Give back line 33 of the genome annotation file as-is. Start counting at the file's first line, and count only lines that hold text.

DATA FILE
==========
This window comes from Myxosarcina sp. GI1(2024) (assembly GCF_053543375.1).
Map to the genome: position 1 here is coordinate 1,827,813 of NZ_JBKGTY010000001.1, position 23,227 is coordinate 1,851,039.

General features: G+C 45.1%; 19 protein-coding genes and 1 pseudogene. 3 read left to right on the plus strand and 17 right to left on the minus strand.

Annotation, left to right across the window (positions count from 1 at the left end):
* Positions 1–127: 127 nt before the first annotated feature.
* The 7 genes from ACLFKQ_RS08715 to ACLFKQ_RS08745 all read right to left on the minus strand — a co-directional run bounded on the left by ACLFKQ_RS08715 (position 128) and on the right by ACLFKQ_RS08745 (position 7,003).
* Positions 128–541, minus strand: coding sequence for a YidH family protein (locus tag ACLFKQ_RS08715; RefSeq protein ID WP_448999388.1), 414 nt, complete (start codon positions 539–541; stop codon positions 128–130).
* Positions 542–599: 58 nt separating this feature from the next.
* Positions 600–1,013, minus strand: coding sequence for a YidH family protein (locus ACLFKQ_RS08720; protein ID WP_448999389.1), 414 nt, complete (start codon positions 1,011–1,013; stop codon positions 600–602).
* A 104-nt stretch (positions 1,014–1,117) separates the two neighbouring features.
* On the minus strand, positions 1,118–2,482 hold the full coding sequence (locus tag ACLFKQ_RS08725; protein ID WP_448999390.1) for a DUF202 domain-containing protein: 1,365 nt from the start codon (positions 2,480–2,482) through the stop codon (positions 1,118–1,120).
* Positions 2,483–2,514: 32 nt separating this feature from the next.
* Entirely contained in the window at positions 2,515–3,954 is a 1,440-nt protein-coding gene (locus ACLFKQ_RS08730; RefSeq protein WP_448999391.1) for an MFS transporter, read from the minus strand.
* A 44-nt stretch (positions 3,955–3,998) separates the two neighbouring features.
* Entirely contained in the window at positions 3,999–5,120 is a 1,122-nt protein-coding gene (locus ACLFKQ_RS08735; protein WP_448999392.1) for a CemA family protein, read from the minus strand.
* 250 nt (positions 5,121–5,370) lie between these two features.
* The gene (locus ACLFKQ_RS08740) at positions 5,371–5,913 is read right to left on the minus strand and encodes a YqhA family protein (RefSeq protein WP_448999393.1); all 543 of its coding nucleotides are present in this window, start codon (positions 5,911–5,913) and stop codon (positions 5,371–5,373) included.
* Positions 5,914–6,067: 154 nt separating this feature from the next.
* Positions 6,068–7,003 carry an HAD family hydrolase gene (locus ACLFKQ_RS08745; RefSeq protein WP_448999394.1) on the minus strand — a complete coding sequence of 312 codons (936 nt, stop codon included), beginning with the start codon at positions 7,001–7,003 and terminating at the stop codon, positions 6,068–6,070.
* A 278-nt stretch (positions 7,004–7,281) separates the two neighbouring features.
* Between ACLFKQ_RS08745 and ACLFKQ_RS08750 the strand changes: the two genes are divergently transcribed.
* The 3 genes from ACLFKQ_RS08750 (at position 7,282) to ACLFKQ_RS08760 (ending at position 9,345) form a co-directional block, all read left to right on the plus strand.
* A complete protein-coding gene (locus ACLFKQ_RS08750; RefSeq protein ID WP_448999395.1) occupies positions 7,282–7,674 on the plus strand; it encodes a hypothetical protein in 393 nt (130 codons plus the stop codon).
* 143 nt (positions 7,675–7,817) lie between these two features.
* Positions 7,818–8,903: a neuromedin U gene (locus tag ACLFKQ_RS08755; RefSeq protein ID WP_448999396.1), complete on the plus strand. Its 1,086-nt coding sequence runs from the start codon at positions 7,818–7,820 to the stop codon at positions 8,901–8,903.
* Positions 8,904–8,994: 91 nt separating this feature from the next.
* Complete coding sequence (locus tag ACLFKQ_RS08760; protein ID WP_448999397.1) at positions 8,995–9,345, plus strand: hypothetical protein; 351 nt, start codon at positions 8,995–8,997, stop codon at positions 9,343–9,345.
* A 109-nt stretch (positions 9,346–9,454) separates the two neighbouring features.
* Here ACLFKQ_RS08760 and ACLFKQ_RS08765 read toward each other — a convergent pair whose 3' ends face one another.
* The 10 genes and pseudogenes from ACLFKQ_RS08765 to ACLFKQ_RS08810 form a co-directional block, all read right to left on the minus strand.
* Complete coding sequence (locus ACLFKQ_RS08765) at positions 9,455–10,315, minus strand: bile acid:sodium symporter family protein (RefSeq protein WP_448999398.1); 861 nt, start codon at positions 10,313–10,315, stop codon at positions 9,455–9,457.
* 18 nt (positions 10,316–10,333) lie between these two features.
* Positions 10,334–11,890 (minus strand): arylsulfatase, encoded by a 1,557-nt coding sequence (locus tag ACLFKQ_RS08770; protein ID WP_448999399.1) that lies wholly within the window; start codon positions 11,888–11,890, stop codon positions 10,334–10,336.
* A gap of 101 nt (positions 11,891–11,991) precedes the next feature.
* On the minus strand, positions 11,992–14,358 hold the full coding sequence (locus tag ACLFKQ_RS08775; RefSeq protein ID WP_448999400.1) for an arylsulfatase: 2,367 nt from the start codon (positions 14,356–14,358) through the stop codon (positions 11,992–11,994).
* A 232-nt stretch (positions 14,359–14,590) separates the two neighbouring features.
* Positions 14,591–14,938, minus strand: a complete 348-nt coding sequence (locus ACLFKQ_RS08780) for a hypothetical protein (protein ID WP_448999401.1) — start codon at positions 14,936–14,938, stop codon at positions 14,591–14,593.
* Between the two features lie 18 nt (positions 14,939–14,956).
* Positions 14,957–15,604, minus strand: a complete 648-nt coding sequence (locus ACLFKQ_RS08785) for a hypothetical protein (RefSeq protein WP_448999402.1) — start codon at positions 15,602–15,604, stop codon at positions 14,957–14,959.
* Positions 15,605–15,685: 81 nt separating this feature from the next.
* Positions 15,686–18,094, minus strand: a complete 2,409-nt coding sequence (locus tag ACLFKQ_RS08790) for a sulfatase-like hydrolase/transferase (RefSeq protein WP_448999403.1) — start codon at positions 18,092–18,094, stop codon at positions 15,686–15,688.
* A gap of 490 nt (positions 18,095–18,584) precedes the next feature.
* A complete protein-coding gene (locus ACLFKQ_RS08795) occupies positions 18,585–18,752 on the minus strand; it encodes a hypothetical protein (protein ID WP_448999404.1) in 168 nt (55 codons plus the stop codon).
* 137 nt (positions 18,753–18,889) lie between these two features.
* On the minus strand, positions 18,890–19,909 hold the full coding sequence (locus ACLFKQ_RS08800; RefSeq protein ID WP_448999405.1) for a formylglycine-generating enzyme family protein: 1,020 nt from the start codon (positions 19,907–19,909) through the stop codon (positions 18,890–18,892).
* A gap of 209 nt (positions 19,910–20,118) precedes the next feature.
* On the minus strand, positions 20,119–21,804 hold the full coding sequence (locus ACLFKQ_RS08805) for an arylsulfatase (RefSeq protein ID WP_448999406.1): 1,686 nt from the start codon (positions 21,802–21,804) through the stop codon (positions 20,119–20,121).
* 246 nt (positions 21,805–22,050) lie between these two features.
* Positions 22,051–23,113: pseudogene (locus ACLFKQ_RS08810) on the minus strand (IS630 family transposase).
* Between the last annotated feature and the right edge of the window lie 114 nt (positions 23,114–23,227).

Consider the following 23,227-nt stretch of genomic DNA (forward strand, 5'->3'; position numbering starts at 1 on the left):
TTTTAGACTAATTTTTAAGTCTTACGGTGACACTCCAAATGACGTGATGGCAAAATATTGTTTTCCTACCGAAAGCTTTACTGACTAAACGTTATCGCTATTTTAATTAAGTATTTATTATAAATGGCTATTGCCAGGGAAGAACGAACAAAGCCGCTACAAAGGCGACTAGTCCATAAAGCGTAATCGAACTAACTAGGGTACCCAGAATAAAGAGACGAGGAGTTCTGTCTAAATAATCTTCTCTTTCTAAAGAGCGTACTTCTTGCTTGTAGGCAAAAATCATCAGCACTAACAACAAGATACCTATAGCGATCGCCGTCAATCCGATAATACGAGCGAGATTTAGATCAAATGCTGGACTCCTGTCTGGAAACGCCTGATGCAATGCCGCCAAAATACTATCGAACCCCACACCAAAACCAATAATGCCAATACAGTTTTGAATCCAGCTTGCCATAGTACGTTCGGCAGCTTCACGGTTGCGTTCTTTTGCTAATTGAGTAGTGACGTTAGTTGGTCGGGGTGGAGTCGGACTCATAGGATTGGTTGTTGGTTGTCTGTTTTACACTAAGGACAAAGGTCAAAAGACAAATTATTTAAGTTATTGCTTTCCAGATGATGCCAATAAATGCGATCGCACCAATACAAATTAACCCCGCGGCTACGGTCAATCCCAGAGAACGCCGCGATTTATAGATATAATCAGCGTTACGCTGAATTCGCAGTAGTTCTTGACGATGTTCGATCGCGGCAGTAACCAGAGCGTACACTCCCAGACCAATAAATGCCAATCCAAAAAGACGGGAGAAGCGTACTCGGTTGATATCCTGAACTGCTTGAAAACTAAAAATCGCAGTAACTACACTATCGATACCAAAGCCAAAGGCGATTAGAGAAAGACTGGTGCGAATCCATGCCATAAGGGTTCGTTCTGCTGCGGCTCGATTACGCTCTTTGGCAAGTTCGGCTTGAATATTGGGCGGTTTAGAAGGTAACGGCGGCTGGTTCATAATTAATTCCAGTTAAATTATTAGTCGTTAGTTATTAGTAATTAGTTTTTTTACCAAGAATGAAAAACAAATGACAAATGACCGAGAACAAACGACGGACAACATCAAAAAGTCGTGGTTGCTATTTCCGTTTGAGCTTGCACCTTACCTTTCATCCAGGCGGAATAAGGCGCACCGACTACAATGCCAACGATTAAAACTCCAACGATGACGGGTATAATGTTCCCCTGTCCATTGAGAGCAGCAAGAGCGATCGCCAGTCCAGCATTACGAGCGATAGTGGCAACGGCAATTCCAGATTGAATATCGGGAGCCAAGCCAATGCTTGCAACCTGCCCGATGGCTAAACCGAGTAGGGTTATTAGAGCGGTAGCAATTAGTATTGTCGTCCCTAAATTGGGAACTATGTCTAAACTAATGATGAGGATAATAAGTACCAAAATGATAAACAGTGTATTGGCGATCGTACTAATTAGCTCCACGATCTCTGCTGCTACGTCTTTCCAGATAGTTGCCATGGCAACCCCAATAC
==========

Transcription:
* Positions 10,334–11,890 (minus strand): arylsulfatase, encoded by a 1,557-nt coding sequence (locus tag ACLFKQ_RS08770; protein ID WP_448999399.1) that lies wholly within the window; start codon positions 11,888–11,890, stop codon positions 10,334–10,336.